Having spent two years researching virtual worlds, it now occurs to me that an individual in a virtual world is learning “in the moment” rather than in theory only.  In a virtual world, the individual is situated with other learners discovering and sharing the same inquiries.  As a librarian, this is revolutionary.  Imagine two library patrons actually entering a print encyclopedia to discuss their findings synchronously.  Images, text, and multi-media are commonplace information resources at the beginning of this new decade.   Studies are just beginning to provide evidence of the role virtual worlds play in information literacy and education.

During my exploration of rapidly changing technology in relation to literacy, I stumbled upon a new word- a word that implies more than media literacy or digital literacy.  Transliteracy includes all forms of information delivery, across all platforms.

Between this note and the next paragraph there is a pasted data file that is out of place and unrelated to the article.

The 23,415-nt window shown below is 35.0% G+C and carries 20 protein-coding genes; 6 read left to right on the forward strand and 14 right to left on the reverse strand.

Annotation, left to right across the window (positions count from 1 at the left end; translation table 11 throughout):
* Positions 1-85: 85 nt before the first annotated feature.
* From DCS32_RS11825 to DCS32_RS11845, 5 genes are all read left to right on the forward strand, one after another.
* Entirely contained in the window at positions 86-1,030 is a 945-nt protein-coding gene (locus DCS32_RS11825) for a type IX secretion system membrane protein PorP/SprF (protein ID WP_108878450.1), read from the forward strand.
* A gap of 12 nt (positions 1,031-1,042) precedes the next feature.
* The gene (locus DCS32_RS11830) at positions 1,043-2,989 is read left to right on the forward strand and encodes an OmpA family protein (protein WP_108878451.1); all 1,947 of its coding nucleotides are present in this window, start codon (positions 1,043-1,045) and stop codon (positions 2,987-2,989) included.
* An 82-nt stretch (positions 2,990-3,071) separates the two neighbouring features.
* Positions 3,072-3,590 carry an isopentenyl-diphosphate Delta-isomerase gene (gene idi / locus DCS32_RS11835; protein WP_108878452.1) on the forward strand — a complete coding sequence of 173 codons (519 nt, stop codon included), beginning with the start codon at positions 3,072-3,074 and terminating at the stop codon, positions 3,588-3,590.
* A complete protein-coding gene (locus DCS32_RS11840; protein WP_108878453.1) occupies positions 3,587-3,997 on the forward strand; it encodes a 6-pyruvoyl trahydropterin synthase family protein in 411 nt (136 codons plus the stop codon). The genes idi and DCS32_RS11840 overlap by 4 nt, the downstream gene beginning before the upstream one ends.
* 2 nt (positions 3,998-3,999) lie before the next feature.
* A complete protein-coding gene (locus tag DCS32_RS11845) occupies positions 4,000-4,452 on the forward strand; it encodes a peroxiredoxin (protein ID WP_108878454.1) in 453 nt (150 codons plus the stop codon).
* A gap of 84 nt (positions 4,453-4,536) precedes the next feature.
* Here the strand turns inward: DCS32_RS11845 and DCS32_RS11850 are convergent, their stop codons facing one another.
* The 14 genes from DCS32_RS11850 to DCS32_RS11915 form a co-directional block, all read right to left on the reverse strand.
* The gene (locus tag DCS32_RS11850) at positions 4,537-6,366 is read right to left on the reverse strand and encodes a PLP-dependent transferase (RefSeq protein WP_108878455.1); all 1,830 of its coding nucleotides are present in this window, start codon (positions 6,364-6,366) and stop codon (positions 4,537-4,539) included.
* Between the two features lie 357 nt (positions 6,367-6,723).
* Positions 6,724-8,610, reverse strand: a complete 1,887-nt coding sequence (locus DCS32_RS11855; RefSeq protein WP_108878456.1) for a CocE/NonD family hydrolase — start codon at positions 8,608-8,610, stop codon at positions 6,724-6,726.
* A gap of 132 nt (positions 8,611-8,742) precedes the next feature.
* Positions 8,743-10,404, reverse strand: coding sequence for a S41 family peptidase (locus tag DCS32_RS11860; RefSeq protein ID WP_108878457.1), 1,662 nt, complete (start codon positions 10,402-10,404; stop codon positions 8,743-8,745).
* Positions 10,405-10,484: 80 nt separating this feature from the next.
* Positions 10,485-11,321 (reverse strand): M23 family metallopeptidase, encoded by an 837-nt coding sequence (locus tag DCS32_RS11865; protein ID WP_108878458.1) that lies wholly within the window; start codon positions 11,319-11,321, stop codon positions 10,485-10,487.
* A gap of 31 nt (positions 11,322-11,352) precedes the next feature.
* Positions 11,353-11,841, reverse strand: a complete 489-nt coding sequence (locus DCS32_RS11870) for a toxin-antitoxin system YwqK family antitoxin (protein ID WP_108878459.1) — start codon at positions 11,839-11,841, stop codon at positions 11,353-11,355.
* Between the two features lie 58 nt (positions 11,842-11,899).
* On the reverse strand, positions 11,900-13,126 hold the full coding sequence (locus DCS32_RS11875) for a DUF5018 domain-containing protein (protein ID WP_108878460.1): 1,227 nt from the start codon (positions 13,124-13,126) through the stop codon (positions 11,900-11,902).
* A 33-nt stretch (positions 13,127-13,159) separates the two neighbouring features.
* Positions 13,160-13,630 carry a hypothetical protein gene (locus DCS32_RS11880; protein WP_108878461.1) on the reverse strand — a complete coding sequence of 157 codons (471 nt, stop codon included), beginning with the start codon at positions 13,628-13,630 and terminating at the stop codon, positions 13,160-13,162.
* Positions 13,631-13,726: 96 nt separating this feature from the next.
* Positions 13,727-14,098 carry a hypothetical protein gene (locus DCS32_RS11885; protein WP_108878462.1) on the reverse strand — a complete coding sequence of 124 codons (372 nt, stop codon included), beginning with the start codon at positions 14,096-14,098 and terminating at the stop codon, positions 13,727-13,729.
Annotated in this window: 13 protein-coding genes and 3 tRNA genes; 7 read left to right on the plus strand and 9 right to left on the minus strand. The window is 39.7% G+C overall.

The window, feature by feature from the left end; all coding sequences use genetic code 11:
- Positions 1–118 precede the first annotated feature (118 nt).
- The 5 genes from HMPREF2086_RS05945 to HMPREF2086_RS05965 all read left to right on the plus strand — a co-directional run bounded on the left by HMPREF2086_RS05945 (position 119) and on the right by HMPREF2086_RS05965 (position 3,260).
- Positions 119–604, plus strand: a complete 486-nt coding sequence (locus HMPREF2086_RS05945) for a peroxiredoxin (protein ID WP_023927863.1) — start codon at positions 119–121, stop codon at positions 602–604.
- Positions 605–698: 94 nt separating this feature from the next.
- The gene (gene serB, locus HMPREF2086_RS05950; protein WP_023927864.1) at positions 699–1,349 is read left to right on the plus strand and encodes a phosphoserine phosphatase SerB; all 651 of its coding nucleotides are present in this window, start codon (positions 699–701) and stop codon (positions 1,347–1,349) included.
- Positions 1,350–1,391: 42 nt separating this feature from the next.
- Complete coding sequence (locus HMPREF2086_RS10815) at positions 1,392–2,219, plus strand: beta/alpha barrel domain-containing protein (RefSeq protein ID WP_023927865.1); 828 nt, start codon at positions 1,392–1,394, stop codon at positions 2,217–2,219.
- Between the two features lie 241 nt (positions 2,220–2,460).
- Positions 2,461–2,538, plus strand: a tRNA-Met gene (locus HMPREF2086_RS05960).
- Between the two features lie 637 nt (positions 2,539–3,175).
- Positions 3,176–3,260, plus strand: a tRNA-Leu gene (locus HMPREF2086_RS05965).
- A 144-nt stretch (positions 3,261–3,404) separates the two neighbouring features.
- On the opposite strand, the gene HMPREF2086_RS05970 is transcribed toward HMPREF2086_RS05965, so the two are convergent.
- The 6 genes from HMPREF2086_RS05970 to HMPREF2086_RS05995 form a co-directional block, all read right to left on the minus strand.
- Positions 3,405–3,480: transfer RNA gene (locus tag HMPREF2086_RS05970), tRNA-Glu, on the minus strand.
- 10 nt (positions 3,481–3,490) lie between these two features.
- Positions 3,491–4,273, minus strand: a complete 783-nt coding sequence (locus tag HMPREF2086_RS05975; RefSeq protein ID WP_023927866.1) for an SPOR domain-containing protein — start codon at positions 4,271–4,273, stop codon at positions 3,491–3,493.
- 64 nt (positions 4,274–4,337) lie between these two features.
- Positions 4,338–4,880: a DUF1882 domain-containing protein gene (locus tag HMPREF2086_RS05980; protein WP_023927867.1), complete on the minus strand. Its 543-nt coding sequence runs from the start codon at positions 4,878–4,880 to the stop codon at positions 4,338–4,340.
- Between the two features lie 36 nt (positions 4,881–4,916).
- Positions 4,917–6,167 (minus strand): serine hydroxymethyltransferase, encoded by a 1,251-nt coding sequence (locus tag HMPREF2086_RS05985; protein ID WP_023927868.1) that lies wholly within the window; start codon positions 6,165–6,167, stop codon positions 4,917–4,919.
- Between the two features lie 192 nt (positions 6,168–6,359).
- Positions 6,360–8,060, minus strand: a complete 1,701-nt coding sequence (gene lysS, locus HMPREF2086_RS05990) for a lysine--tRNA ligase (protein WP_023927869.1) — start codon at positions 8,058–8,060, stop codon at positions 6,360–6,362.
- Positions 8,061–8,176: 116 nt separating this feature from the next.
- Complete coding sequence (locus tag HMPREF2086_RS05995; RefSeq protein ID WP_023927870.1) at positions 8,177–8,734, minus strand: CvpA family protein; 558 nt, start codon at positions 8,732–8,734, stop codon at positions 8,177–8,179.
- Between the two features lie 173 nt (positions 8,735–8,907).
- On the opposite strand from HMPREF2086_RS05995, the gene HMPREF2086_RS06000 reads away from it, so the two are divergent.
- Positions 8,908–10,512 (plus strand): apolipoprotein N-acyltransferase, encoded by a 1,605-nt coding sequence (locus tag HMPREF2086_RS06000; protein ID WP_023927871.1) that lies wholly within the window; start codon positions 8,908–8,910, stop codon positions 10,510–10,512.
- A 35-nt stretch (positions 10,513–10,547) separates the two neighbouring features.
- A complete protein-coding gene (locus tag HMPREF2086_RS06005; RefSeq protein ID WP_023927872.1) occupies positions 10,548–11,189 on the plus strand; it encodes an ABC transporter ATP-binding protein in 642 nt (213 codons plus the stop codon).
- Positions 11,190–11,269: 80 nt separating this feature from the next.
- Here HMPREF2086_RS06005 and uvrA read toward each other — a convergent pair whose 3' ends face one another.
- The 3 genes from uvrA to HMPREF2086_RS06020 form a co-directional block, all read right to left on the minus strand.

The Explosion of Virtual Worlds

Now Google has released Lively and Facebook is giving us Vivaty.  Just how many virtual worlds do we need? And how in the world(s) are we supposed to choose?  Valibrarian just entered both new worlds and compared the two environments.  This animoto video shows the “cartoon-animation” type avatars in Lively.  I also made an animoto video in Vivaty, which has more realistic avatars.  Neither environment allows for the creative possibilites of Second Life (where users can build just about anything themselves).  Both Lively and Vivaty are pretty easy to use.  I was able to play one of my machinima videos on an inworld screen in Vivaty in just a few minutes (Something that took over six months to learn in SL).

Videography